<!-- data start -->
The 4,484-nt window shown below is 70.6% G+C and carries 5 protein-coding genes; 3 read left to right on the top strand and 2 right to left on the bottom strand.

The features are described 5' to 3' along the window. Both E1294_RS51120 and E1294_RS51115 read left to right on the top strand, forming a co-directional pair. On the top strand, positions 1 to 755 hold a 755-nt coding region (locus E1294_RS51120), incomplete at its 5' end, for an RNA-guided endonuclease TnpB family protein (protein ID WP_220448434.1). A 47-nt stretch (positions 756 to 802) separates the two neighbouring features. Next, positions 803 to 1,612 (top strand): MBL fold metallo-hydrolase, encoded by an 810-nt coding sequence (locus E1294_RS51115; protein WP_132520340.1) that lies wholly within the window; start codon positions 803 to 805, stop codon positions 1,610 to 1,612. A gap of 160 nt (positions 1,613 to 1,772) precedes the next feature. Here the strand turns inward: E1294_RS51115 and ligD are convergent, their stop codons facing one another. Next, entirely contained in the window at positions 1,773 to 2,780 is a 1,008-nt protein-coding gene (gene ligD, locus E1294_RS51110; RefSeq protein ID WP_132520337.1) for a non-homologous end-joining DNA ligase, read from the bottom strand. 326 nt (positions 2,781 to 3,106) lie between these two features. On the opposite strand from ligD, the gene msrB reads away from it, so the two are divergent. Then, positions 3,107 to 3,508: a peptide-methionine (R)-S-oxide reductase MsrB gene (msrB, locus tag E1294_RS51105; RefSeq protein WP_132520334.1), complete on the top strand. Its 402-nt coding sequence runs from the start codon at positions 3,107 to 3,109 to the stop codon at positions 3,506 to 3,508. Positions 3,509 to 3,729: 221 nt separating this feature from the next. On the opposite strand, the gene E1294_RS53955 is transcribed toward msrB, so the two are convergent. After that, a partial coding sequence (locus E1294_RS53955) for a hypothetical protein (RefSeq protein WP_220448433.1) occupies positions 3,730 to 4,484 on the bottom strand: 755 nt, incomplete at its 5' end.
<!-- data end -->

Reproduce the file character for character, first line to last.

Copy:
The 4,484-nt window shown below is 70.6% G+C and carries 5 protein-coding genes; 3 read left to right on the top strand and 2 right to left on the bottom strand.

The features are described 5' to 3' along the window. Both E1294_RS51120 and E1294_RS51115 read left to right on the top strand, forming a co-directional pair. On the top strand, positions 1 to 755 hold a 755-nt coding region (locus E1294_RS51120), incomplete at its 5' end, for an RNA-guided endonuclease TnpB family protein (protein ID WP_220448434.1). A 47-nt stretch (positions 756 to 802) separates the two neighbouring features. Next, positions 803 to 1,612 (top strand): MBL fold metallo-hydrolase, encoded by an 810-nt coding sequence (locus E1294_RS51115; protein WP_132520340.1) that lies wholly within the window; start codon positions 803 to 805, stop codon positions 1,610 to 1,612. A gap of 160 nt (positions 1,613 to 1,772) precedes the next feature. Here the strand turns inward: E1294_RS51115 and ligD are convergent, their stop codons facing one another. Next, entirely contained in the window at positions 1,773 to 2,780 is a 1,008-nt protein-coding gene (gene ligD, locus E1294_RS51110; RefSeq protein ID WP_132520337.1) for a non-homologous end-joining DNA ligase, read from the bottom strand. 326 nt (positions 2,781 to 3,106) lie between these two features. On the opposite strand from ligD, the gene msrB reads away from it, so the two are divergent. Then, positions 3,107 to 3,508: a peptide-methionine (R)-S-oxide reductase MsrB gene (msrB, locus tag E1294_RS51105; RefSeq protein WP_132520334.1), complete on the top strand. Its 402-nt coding sequence runs from the start codon at positions 3,107 to 3,109 to the stop codon at positions 3,506 to 3,508. Positions 3,509 to 3,729: 221 nt separating this feature from the next. On the opposite strand, the gene E1294_RS53955 is transcribed toward msrB, so the two are convergent. After that, a partial coding sequence (locus E1294_RS53955) for a hypothetical protein (RefSeq protein WP_220448433.1) occupies positions 3,730 to 4,484 on the bottom strand: 755 nt, incomplete at its 5' end.